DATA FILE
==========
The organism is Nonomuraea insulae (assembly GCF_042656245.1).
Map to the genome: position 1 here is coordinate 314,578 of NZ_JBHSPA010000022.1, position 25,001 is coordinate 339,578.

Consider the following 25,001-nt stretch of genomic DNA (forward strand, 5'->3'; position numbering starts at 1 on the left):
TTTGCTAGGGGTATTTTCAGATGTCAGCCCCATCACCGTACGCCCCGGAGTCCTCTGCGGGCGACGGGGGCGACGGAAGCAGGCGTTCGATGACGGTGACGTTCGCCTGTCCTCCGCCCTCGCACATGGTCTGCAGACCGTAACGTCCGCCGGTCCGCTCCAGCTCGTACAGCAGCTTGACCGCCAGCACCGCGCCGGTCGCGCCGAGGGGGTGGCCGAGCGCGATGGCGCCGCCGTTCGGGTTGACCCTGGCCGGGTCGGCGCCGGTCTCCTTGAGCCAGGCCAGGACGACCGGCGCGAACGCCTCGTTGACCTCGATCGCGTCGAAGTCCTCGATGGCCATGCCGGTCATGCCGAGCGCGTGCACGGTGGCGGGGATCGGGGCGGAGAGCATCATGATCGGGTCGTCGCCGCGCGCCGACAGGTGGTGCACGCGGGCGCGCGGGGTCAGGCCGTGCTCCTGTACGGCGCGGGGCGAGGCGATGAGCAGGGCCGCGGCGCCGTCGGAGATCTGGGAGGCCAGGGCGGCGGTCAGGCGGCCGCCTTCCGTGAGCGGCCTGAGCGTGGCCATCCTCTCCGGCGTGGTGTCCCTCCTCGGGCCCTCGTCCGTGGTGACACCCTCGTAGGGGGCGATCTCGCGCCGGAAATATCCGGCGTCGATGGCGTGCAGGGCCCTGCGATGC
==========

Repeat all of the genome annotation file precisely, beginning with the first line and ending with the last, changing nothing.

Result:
The organism is Nonomuraea insulae (assembly GCF_042656245.1).
Map to the genome: position 1 here is coordinate 314,578 of NZ_JBHSPA010000022.1, position 25,001 is coordinate 339,578.

Consider the following 25,001-nt stretch of genomic DNA (forward strand, 5'->3'; position numbering starts at 1 on the left):
TTTGCTAGGGGTATTTTCAGATGTCAGCCCCATCACCGTACGCCCCGGAGTCCTCTGCGGGCGACGGGGGCGACGGAAGCAGGCGTTCGATGACGGTGACGTTCGCCTGTCCTCCGCCCTCGCACATGGTCTGCAGACCGTAACGTCCGCCGGTCCGCTCCAGCTCGTACAGCAGCTTGACCGCCAGCACCGCGCCGGTCGCGCCGAGGGGGTGGCCGAGCGCGATGGCGCCGCCGTTCGGGTTGACCCTGGCCGGGTCGGCGCCGGTCTCCTTGAGCCAGGCCAGGACGACCGGCGCGAACGCCTCGTTGACCTCGATCGCGTCGAAGTCCTCGATGGCCATGCCGGTCATGCCGAGCGCGTGCACGGTGGCGGGGATCGGGGCGGAGAGCATCATGATCGGGTCGTCGCCGCGCGCCGACAGGTGGTGCACGCGGGCGCGCGGGGTCAGGCCGTGCTCCTGTACGGCGCGGGGCGAGGCGATGAGCAGGGCCGCGGCGCCGTCGGAGATCTGGGAGGCCAGGGCGGCGGTCAGGCGGCCGCCTTCCGTGAGCGGCCTGAGCGTGGCCATCCTCTCCGGCGTGGTGTCCCTCCTCGGGCCCTCGTCCGTGGTGACACCCTCGTAGGGGGCGATCTCGCGCCGGAAATATCCGGCGTCGATGGCGTGCAGGGCCCTGCGATGC